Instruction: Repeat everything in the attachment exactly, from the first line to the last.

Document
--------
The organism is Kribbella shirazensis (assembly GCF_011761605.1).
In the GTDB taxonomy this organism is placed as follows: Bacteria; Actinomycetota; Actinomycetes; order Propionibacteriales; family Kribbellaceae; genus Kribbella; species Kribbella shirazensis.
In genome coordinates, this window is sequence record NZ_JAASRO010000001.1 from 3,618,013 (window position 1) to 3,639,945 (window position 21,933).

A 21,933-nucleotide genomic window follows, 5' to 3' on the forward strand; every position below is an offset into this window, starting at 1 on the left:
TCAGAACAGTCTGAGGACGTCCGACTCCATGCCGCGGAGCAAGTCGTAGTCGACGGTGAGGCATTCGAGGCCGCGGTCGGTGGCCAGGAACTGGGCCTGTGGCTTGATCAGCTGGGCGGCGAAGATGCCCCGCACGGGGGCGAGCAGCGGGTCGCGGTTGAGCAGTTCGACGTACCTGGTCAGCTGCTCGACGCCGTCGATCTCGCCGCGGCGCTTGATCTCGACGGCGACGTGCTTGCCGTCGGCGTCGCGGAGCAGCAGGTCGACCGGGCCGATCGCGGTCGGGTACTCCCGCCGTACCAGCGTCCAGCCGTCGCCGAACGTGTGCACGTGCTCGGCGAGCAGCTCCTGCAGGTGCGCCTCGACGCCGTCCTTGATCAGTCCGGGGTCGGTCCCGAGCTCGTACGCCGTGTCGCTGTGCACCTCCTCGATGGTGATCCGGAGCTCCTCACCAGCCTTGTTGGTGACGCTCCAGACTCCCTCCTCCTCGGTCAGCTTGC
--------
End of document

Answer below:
The organism is Kribbella shirazensis (assembly GCF_011761605.1).
In the GTDB taxonomy this organism is placed as follows: Bacteria; Actinomycetota; Actinomycetes; order Propionibacteriales; family Kribbellaceae; genus Kribbella; species Kribbella shirazensis.
In genome coordinates, this window is sequence record NZ_JAASRO010000001.1 from 3,618,013 (window position 1) to 3,639,945 (window position 21,933).

A 21,933-nucleotide genomic window follows, 5' to 3' on the forward strand; every position below is an offset into this window, starting at 1 on the left:
TCAGAACAGTCTGAGGACGTCCGACTCCATGCCGCGGAGCAAGTCGTAGTCGACGGTGAGGCATTCGAGGCCGCGGTCGGTGGCCAGGAACTGGGCCTGTGGCTTGATCAGCTGGGCGGCGAAGATGCCCCGCACGGGGGCGAGCAGCGGGTCGCGGTTGAGCAGTTCGACGTACCTGGTCAGCTGCTCGACGCCGTCGATCTCGCCGCGGCGCTTGATCTCGACGGCGACGTGCTTGCCGTCGGCGTCGCGGAGCAGCAGGTCGACCGGGCCGATCGCGGTCGGGTACTCCCGCCGTACCAGCGTCCAGCCGTCGCCGAACGTGTGCACGTGCTCGGCGAGCAGCTCCTGCAGGTGCGCCTCGACGCCGTCCTTGATCAGTCCGGGGTCGGTCCCGAGCTCGTACGCCGTGTCGCTGTGCACCTCCTCGATGGTGATCCGGAGCTCCTCACCAGCCTTGTTGGTGACGCTCCAGACTCCCTCCTCCTCGGTCAGCTTGC